Syr­ian cease-fire starts in south­ern prov­inces

Northwest Arkansas Democrat-Gazette - - NATIONAL - PHILIP ISSA In­for­ma­tion for this ar­ti­cle was con­trib­uted by Sarah El Deeb of The As­so­ci­ated Press.

BEIRUT — A cease-fire bro­kered by the United States, Rus­sia and Jor­dan for south­ern Syria went into ef­fect Sun­day, the start of the first at­tempt at co­op­er­a­tion be­tween Moscow and Wash­ing­ton since Pres­i­dent Don­ald Trump took of­fice in Jan­uary.

The cease-fire, which be­gan at noon Syr­ian time Sun­day, cov­ers three war-torn prov­inces in south­ern Syria.

Trump tweeted that the cease-fire “will save lives.”

“Now it is time to move for­ward in work­ing con­struc­tively with Rus­sia!” he posted on Twit­ter shortly af­ter the agree­ment came into ef­fect.

A res­i­dent and lo­cal op­po­si­tion ac­tivist in Daraa, near the Jor­da­nian bor­der, re­ported an un­easy calm hours into the truce.

“There’s still a lot of anx­i­ety,” said Ah­mad al-Masalmeh. “We’ve en­tered the cease-fire but there are no mech­a­nisms to en­force it. That’s what con­cerns peo­ple.”

Six years of fight­ing and siege have dev­as­tated Daraa, one of the first cities to see large protests against Pres­i­dent Bashar As­sad in 2011.

It re­mains con­tested by U.S.-backed rebels and Syr­ian gov­ern­ment forces sup­ported by Rus­sia and Iran. Large swaths of the city have been re­duced to rub­ble by gov­ern­ment ar­tillery and Rus­sian air power.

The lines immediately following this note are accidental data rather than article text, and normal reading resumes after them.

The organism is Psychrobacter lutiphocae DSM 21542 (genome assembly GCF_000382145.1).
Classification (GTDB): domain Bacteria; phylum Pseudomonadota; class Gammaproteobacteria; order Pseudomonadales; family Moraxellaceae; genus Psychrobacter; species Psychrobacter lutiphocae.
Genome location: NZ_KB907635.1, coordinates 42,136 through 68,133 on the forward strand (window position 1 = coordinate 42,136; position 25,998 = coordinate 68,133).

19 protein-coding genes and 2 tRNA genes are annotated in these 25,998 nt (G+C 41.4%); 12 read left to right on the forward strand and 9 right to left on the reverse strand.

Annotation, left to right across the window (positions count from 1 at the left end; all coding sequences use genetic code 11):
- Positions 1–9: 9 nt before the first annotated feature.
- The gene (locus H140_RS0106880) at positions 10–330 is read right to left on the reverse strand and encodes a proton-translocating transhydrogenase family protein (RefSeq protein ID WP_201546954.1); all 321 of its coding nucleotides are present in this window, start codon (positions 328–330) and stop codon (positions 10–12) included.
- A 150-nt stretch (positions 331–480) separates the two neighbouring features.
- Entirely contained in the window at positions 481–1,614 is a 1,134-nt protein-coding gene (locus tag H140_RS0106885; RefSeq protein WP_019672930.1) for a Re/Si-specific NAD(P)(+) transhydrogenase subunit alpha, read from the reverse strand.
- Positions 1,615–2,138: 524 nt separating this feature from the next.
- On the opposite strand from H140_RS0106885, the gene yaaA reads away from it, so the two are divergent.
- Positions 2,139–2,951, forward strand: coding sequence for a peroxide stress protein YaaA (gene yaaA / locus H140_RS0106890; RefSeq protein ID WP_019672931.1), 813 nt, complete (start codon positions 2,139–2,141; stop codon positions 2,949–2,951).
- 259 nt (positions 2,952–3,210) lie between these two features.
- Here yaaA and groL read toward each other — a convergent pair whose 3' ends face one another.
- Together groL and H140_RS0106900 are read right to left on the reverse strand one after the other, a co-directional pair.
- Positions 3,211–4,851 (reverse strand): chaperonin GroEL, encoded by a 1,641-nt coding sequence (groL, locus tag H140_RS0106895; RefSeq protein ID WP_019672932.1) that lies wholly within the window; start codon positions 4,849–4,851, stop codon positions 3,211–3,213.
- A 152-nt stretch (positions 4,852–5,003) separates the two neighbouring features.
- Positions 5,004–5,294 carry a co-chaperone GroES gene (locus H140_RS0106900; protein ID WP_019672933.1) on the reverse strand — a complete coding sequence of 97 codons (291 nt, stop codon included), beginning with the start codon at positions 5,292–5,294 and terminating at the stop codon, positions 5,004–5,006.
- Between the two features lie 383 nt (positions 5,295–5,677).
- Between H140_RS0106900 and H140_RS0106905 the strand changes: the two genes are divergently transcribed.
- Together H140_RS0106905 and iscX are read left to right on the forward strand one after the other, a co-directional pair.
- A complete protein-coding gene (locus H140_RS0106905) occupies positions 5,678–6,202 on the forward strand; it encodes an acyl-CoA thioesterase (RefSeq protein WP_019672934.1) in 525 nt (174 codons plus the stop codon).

In ad­di­tion to Daraa prov­ince, the truce cov­ers the Quneitra and Sweida prov­inces, where the gov­ern­ment and the rebels are also fight­ing Is­lamic State mil­i­tants, who are not in­cluded in the agree­ment.

The Bri­tain-based Syr­ian Ob­ser­va­tory for Hu­man Rights, which mon­i­tors the con­flict through a net­work of on-the-ground ac­tivists, re­ported calm across the three prov­inces as dusk fell Sun­day.

The cease-fire agree­ment came af­ter weeks of se­cre­tive talks among the U.S., Rus­sia and Jor­dan in Am­man to ad­dress the buildup of Ira­nian-backed forces, in sup­port of the Syr­ian gov­ern­ment, near the Jor­da­nian and Is­raeli bor­ders.

Is­rael has re­peat­edly said it would not al­low Iran, which is a close ally of the Syr­ian gov­ern­ment, to set up a per­ma­nent pres­ence in Syria. It has car­ried out a num­ber of airstrikes in Syria against sus­pected ship­ments of “game-chang­ing” weapons bound for Hezbol­lah in Le­banon.

It has also struck Syr­ian mil­i­tary in­stal­la­tions on sev­eral oc­ca­sions this year af­ter shells landed in the Is­raeli-con­trolled side of the Golan Heights.

Prime Min­is­ter Ben­jamin Ne­tanyahu said Sun­day that Is­rael would wel­come a “gen­uine cease-fire” in south­ern Syria so long as it doesn’t en­able Iran and its prox­ies to de­velop a mil­i­tary pres­ence along the bor­der.

The cease-fire does not af­fect the month-old fight for Raqqa, a city in north-cen­tral Syria held by the Is­lamic State ex­trem­ist group. The con­flict there is not be­tween Syr­i­ans and rebels, but be­tween U.S.backed Syr­ian Kurds known as the Syr­ian Demo­cratic Forces and more than 2,000 Is­lamic State mil­i­tants. Turkey — an­other U.S. ally — is also mo­bi­liz­ing to the north of Syria, but is threat­en­ing to launch an of­fen­sive against a Kur­dish en­clave.

The Kurds have en­cir­cled the mil­i­tants in Raqqa and are prepar­ing for ur­ban fight­ing sim­i­lar to Iraq’s bat­tle to re­take the city of Mo­sul.

“[Mo­sul] is ac­tu­ally a year­long cam­paign. I don’t think Raqqa will take that long, but it will take time,” U.S. spe­cial en­voy Brett McGurk told the Dubai-based Al-Aan TV dur­ing a visit to the Raqqa front last month. He re­fused to spec­ify a time­line.

The Syr­ian gov­ern­ment has vowed it will rule Raqqa if the Kurds win. The area’s Arab pop­u­la­tion is likely to op­pose any con­trol by the Kurds, though the U.S.-led coali­tion has said the Syr­ian city will be gov­erned by a lo­cal coun­cil formed by the Syr­ian Demo­cratic Forces.

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